I do believe that it would have been kinder to have administered an overdose of morphine and let her go with a bit of dignity and much less pain and suffering. It is an experience that  will live with me for the rest of my life. It was horrific.

Dic
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Fiz

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Re: Right to die trumps right to live
« Reply #6 on: May 13, 2013, 10:15:18 AM »
My mother died of a gastric bleed. Her intestines leaked blood into her stomach as her system had all broken down and she vomited blood and screamed and cried for 10 days. That is still my overriding memory of her 7 years on. The organisations such as care not killing are clueless and oblivious to the fact that often pain and sickness cannot be controlled and when terminally ill personal choice has to be parmount and powerful. I guess those of us who have seen the pain and suffering are going to feel very strongly about it. I suscribe to the dignity in dying facebook page so I get the updates. I think we will get there in the end but how many people suffer in the meantime.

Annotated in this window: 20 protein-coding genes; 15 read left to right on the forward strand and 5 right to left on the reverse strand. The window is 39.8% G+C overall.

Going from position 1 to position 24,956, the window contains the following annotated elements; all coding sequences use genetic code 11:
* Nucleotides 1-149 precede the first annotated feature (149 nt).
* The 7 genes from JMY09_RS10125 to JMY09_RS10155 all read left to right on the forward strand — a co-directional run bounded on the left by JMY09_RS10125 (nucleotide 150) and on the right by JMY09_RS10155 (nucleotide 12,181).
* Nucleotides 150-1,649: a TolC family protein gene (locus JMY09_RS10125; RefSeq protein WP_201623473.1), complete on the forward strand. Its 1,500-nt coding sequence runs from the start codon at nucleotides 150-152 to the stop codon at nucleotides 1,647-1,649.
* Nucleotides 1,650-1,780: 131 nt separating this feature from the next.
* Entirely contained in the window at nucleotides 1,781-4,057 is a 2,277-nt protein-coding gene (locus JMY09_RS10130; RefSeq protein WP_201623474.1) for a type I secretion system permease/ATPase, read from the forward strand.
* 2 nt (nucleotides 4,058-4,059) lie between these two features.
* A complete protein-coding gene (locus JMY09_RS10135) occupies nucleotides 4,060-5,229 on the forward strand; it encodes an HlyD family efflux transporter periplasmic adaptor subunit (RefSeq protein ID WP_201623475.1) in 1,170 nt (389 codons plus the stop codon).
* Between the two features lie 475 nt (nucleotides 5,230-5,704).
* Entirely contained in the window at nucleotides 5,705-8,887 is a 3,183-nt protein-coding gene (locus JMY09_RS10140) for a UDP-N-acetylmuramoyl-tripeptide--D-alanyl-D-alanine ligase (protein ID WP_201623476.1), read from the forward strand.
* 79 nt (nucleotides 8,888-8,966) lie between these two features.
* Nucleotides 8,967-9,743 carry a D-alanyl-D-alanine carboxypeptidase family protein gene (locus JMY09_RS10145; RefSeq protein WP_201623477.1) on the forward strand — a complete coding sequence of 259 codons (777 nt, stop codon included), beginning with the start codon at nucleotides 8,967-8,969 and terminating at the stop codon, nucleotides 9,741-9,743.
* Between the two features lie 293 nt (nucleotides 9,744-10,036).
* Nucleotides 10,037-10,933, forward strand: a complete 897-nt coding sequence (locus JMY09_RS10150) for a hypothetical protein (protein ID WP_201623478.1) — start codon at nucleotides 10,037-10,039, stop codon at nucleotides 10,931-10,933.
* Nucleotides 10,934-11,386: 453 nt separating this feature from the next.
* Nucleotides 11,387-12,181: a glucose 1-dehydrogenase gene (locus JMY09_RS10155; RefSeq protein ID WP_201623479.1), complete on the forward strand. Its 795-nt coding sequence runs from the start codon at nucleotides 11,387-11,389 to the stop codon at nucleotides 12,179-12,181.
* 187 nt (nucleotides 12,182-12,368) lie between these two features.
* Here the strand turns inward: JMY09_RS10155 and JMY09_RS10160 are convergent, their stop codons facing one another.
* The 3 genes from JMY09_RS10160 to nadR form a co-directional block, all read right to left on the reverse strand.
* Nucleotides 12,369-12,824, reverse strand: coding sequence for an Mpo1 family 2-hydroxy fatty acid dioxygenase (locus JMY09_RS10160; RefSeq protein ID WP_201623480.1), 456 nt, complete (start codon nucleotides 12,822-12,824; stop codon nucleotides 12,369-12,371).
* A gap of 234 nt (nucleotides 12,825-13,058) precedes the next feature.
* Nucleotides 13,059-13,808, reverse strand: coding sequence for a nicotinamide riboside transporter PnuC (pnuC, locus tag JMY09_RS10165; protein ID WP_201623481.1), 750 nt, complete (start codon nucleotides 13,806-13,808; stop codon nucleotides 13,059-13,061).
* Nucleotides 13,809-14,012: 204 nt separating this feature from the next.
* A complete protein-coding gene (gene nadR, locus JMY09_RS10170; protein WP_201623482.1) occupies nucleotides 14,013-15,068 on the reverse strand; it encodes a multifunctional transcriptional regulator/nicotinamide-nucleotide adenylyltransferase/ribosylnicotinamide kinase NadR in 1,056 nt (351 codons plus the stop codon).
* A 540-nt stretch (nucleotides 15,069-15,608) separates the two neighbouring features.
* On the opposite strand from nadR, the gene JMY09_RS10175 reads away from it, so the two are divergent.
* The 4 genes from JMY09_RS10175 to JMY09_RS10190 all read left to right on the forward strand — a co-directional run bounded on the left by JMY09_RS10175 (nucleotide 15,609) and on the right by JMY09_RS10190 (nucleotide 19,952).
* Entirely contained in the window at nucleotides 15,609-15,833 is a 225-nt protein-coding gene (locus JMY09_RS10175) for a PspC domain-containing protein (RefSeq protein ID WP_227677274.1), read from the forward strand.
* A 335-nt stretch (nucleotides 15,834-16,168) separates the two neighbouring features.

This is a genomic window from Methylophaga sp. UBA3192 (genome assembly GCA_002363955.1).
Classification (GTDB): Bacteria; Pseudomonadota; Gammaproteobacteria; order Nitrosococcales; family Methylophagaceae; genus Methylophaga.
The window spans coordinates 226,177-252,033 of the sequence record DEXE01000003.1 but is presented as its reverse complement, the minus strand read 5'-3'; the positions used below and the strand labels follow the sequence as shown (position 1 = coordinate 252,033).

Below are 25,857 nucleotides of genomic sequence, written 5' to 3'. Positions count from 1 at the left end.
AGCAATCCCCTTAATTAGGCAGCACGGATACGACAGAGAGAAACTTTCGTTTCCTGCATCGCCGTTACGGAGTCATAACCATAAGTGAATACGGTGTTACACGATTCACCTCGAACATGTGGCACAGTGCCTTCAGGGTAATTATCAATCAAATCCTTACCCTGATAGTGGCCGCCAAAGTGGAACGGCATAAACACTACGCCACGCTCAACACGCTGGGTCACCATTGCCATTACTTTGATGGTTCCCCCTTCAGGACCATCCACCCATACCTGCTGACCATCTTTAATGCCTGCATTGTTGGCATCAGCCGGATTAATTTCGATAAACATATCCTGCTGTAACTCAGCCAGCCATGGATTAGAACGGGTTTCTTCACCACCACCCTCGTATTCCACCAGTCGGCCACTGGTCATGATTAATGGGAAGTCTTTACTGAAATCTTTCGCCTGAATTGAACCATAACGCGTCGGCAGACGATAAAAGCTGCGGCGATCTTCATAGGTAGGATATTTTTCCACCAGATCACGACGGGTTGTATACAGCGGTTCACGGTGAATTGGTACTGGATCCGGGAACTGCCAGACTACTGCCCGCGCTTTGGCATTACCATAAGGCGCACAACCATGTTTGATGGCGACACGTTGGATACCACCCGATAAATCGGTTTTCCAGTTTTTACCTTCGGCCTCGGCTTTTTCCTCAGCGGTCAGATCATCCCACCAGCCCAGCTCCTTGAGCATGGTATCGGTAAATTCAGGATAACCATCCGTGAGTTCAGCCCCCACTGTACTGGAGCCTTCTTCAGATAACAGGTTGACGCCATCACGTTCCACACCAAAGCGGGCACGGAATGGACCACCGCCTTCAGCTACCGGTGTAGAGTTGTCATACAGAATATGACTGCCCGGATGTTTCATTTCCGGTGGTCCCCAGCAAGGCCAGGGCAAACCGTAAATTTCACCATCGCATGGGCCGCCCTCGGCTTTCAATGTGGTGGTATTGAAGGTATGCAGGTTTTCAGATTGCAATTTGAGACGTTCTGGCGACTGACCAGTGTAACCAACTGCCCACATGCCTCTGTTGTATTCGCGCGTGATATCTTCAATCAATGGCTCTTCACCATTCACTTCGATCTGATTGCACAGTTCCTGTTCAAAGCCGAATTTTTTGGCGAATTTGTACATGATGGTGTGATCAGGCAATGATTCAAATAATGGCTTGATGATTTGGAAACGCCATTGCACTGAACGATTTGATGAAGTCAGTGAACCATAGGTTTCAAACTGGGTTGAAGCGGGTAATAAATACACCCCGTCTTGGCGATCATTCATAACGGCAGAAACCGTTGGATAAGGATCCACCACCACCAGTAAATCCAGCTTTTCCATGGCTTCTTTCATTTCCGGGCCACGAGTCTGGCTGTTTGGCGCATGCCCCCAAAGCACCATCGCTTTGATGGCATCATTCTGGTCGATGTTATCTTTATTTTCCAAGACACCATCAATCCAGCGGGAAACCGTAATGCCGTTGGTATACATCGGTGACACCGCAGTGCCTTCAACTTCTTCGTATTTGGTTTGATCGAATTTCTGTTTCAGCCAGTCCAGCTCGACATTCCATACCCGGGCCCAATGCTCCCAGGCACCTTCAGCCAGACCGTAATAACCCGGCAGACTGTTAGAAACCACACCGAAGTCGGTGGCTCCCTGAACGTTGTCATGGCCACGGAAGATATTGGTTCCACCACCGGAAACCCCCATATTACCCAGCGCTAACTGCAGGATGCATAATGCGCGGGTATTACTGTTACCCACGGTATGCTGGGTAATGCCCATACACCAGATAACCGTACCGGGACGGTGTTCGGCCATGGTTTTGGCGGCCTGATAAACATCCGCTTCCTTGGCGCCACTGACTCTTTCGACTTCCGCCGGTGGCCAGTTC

Jockice

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Re: Right to die trumps right to live
« Reply #7 on: May 13, 2013, 10:23:45 AM »
I'll just try and clarify what I was saying in my first post. I wasn't saying: ''How terrible that people who want to die should be given publicity." I'm certainly not one of those people who think life is a precious gift that must be preserved at all costs. It's the prominence given to the story when compared to the paltry amount of publicity given to other things that affect a much larger number of disabled people that makes me think there may be a - possibly subconscious - agenda there.